So, after striking out so spectacularly with this group, they tried a different strategy based on the changing demographics, and it worked. The '08 election was the real watershed. Basically the strategic theory is that the democrats do not need to win the white vote, and certainly not the working class white vote, as long as they (1) win overwhelmingly the votes of non-whites and "sexual minorities", (2) win handily (although not overwhelmingly) among unmarried women of all races, (3) win (even if by only 5-10%) among voters under 30 and (4) maintain their advantage among educated white professionals in the top 15 MSAs. Basically, the strategy is -- win everyone else except white guys, and the white middle and working class in general, and blow them out among everyone who isn't white. It's working because the demographics have shifted and continue to shift -- more Latinos, more other non-whites in the US, more single women of all races. That's the kind of America they want to see, because that's the kind of America that votes for them, by and large. Yes, the educated elites do, too, but they're less than 5% of the voters -- they don't swing elections. The massive swathe of voters does, and that's where the Democrats have, by design, abandoned all but elite whites and single white women, precisely because these non-elite, non-single-women whites abandoned the democractic party in droves beginning in 1980.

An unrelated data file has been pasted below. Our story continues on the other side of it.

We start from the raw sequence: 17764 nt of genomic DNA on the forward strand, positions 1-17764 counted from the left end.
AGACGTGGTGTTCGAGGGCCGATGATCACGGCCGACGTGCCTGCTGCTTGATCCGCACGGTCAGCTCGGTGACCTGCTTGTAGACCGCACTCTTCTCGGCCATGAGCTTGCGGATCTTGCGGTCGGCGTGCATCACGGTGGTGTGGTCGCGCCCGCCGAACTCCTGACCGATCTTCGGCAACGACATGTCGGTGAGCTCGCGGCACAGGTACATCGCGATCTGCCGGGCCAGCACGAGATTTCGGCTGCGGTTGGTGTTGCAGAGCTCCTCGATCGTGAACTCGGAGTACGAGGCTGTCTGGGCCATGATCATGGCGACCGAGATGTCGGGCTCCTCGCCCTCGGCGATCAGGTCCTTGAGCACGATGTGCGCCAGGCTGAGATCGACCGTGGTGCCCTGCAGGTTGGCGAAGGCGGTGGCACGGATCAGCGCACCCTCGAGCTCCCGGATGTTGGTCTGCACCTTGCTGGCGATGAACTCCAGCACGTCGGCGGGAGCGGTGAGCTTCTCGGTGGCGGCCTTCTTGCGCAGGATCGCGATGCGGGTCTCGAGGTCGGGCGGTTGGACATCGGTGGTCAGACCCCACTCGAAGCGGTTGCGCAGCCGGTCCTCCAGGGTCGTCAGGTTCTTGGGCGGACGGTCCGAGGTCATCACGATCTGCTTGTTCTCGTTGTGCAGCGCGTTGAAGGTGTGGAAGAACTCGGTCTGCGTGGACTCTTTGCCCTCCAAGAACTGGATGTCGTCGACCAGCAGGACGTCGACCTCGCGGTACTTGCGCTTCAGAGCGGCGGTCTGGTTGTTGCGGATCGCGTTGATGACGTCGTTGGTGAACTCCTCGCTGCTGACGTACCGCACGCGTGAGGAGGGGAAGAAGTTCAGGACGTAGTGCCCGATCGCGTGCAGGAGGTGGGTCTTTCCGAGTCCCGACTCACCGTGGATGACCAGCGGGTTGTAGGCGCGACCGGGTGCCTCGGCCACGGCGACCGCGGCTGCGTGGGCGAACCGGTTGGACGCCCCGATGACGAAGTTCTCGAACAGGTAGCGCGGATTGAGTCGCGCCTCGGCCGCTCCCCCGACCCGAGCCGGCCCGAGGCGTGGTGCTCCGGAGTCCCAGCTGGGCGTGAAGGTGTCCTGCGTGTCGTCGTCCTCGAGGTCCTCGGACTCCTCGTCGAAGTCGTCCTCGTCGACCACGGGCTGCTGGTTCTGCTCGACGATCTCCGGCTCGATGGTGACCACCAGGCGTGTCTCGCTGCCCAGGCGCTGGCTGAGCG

It's now payback time for the democrats, more or less.

  3. A lot of people have questioned Frank's assertions.

    The white lower classes still vote Democratic.

  4. Right-liberal parties only pretend to care about conservatives / traditionalists right before the election, then resume the backstabbing and betrayal immediately afterward.